- Mon Jul 11, 2016 8:22 pm
That rather depends on what the NEC decides tomorrow in relation to the correct interpretation of the party rules. Specifically, whether an incumbent leader is required to obtain the same PLP nominations threshold as other candidate(s).
The rules are appallingly vaguely expressed and arguably are open to either interpretation - namely that a) Corbyn requires PLP nominations to stand, same as any other candidate, or b) that he has special privileges as incumbent leader that mean he can stand without having to bother with PLP nominations.
Clearly, Corbyn and his camp prefer the second interpretation, because with four out of every five Labour MPs having declared him unfit to lead, he is likely to be unable to obtain the nominations from the PLP that he needs to be able to stand - there will be no sympathy nominations this time around. Predictably, the Corbyn fan club have been busy trying to paint the first interpretation as undemocratically keeping their man off the ballot paper, blocking him from standing, and so on. In fact there would be nothing undemocratic about it at all - Corbyn would still have the chance to put himself forward for re-election as leader on precisely the same basis as any other putative candidate. That he is highly unlikely to be able to get past the first stage of being validly endorsed by the required number of PLP members is either a good thing or a bad thing, depending on your point of view.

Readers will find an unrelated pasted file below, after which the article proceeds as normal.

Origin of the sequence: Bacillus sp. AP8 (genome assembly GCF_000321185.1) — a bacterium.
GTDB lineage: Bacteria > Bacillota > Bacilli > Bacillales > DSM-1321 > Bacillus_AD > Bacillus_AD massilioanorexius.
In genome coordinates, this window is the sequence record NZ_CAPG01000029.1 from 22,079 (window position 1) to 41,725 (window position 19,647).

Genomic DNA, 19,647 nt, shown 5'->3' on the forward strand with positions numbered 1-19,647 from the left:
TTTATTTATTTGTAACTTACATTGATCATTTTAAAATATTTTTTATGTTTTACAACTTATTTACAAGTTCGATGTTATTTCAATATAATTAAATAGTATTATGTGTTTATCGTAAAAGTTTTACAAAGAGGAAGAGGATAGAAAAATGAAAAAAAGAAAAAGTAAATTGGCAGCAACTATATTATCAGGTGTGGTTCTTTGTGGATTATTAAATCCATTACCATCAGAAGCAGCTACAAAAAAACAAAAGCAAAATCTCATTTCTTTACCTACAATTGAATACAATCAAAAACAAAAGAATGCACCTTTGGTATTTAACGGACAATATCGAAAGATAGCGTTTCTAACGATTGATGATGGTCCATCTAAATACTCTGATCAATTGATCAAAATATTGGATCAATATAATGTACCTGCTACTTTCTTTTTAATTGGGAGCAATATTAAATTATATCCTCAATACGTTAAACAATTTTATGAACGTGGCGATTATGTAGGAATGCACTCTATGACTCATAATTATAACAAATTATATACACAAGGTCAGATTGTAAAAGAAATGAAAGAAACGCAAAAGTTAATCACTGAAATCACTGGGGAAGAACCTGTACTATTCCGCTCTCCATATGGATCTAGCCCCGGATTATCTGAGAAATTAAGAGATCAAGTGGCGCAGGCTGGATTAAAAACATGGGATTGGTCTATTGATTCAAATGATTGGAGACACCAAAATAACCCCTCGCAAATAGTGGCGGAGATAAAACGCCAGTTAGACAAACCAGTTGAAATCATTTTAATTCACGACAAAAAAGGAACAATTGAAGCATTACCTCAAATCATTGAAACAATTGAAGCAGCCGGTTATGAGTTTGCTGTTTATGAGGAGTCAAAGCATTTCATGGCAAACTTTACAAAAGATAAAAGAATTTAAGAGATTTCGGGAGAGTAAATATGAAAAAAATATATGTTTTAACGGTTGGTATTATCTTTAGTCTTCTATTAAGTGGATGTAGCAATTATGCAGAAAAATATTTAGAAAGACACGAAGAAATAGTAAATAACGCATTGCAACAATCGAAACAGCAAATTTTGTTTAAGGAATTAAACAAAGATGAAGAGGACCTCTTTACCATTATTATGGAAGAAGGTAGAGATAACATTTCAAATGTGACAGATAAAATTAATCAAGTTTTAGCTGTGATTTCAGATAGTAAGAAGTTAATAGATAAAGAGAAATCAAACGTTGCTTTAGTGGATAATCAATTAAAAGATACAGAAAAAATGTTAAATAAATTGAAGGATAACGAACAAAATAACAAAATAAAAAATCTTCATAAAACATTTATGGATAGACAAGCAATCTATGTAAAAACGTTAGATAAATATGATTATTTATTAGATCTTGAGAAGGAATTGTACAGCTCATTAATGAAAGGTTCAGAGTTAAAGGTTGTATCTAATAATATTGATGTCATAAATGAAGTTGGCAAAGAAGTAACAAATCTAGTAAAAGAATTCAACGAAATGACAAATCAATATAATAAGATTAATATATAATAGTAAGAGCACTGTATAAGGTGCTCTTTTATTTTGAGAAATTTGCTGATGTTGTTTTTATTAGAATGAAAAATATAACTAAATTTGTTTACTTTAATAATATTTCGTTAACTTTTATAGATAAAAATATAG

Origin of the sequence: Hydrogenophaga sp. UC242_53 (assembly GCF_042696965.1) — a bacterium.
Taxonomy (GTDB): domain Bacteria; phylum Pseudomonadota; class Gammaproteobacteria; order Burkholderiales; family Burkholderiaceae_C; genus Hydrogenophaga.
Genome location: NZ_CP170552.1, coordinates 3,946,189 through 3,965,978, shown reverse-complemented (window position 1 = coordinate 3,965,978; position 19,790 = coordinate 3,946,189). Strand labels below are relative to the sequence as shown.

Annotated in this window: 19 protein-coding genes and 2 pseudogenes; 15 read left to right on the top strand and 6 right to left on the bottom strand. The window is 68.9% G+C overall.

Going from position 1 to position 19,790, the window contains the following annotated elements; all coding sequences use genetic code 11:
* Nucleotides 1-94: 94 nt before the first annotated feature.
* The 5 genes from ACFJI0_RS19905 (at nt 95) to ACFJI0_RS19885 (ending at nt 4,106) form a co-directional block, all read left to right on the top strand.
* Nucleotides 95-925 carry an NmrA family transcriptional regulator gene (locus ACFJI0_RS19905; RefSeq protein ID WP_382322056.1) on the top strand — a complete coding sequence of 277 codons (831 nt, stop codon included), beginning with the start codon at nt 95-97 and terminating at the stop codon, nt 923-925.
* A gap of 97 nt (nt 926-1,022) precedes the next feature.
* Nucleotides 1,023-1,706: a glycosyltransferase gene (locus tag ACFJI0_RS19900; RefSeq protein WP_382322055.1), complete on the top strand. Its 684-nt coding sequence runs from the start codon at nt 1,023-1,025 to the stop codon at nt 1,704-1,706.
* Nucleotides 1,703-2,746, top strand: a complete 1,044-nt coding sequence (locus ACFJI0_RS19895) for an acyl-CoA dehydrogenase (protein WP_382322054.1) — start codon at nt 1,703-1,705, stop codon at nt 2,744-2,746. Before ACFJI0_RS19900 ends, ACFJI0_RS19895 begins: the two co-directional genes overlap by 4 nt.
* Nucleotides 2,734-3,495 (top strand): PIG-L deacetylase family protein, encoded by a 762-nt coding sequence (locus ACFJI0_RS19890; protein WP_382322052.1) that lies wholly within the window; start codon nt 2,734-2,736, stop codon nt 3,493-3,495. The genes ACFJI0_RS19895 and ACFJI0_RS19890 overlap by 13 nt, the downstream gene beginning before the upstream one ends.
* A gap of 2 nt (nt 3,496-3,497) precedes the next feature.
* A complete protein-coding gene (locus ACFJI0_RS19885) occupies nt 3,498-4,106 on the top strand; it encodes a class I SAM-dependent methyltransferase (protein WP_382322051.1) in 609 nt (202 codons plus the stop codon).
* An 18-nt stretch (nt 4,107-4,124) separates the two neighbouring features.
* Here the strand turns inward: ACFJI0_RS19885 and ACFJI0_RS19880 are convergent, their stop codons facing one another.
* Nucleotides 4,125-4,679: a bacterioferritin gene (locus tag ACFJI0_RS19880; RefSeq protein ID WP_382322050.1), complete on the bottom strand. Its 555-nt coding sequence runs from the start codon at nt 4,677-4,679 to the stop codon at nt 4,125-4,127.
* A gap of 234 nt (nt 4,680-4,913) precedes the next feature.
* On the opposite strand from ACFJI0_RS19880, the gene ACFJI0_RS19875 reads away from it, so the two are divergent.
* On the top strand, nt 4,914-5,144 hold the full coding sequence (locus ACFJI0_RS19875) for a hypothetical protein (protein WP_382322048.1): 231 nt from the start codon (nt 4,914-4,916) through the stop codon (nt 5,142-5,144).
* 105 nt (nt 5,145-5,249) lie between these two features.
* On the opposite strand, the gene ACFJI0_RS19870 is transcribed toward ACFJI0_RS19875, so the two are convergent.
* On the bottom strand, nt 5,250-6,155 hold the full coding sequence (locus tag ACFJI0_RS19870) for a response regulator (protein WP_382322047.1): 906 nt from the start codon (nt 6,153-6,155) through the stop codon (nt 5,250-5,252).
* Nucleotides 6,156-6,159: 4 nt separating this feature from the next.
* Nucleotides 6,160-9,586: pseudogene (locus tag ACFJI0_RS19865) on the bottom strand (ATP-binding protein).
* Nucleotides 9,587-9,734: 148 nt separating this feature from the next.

The upshot is that the decision being made by the NEC tomorrow is in effect highly political. Whichever way the decision goes, there may well be legal injunctions that will hold up the whole process, and ultimately an actual, for real split in the party.
The bottom line is that it is all something of a shambolic mess. Littlejohn would say that you couldn't make it up, but we bloody well have done. It is all thoroughly dispiriting.
"The opportunity to serve our country. That is all we ask." John Smith, Leader of the Labour Party, 10 May 1994.